A bill that calls for statewide gambling expansion has passed a vote in the Florida Senate’s Regulated Industries Committee. Sponsored by Sen. Bill Galvano, the proposed 112-page law will next be heard in the Committee on Appropriations. If it gains the necessary support there, the legislation will next advance to the Senate floor.
Different forms of gambling expansion have been proposed for several years now, but none of them have gained traction in the state Legislature. The first positive development for the latest bill on the matter has encouraged proponents that 2017 may be the year when such expansion will indeed take place.
Generally speaking, Senate Bill 8 will allow for the addition of more slot machines at more gambling facilities. In order for this to be possible, the legislative piece proposes a change in the definition of “eligible facility.” Under SB 8, slots will be legal in all counties where the operation of the devices has been approved in a countywide referendum. Other counties will be able add slot machines, if their residents vote positively on the move at referendums that can take place after January 1, 2018.
Sen. Galvano has also proposed what has been defined as ‘decoupling’, a measure that would allow state dog and horse tracks to feature other gambling options such as card games and slots without having to run live races.
In addition, SB 8 will allow the Seminole Tribe, which operates a number of casinos across Florida, to offer different banked table games, including craps, roulette, and sic-bo. However, the tribe will no longer have monopoly over the provision of blackjack around the state.
Florida lawmakers and tribal officials have been battling over the blackjack exclusivity for two years now. Under a five-year compact signed in 2010, the tribe was supposed to be the sole blackjack operator around the state. In exchange, it had to contribute $1 billion of its revenue to Florida’s coffers.
The exclusivity period expired in July 2015, but the Seminoles kept on providing blackjack at their casinos, arguing that the state had violated the 2010 agreement by allowing other, non-tribal, gambling venues to run designated table games that mimicked their offering.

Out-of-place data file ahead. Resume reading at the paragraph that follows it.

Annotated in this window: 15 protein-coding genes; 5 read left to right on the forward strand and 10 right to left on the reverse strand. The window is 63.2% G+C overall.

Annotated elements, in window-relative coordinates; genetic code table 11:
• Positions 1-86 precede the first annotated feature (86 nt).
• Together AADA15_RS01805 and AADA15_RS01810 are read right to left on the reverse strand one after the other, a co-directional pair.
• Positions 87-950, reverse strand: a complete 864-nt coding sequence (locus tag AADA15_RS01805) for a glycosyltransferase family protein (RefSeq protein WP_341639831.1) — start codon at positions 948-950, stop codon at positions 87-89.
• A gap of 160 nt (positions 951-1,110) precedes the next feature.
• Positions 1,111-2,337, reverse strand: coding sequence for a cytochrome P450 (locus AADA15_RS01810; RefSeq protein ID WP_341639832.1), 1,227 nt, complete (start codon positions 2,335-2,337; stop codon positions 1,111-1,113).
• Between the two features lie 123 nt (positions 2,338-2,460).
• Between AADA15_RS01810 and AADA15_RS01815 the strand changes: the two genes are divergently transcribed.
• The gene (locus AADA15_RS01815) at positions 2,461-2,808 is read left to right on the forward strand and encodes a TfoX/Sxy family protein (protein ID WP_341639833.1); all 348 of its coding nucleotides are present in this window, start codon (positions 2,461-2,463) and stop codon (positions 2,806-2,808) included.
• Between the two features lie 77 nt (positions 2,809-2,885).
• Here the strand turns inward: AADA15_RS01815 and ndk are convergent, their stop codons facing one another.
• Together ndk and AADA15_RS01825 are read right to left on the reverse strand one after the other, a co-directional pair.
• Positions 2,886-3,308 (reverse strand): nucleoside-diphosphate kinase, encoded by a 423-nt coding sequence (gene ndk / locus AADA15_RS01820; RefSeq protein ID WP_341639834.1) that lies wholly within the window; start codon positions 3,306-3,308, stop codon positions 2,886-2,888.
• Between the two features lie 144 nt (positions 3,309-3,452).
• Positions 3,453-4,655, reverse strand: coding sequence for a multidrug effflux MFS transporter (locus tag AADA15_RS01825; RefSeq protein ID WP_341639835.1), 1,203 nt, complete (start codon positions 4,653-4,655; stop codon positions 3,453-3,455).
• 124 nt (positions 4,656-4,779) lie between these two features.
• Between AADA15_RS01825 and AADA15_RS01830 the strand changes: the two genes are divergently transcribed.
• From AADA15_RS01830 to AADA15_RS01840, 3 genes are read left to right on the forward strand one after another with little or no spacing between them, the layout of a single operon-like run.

The two parties have been bickering since then, failing to find a solution to their dispute. An agreement was almost negotiated in 2016. Under it, the tribe would have been allowed to keep its monopoly over blackjack in exchange for $3 billion over the first seven years of the exclusivity period. However, the Florida Legislature scrapped the plan, leaving the issue unresolved.
In late 2016, a US District Judge sided with the Seminoles, giving them the green light to operate blackjack until 2030. It has become clear earlier in January that the state has appealed the ruling.
Although SB 8 has passed its first major hurdle in the Legislature, it is still unclear whether the Senate will nod the bill. Yet, according to industry insiders, the proposed legislation seems to have good chances to win Senators’ favor. It is believed, however, that the House may prove to be the real stumbling block as it has long voiced opposition to any attempts for even the slightest gambling expansion in the state.
Upon introducing his bill, Sen. Galvano has pointed out that the gambling expansion move may result in $575 million entering the state’s coffers, an amount that could boost significantly Florida’s tight budget. This may be a good reason for House Representatives to give the effort consideration.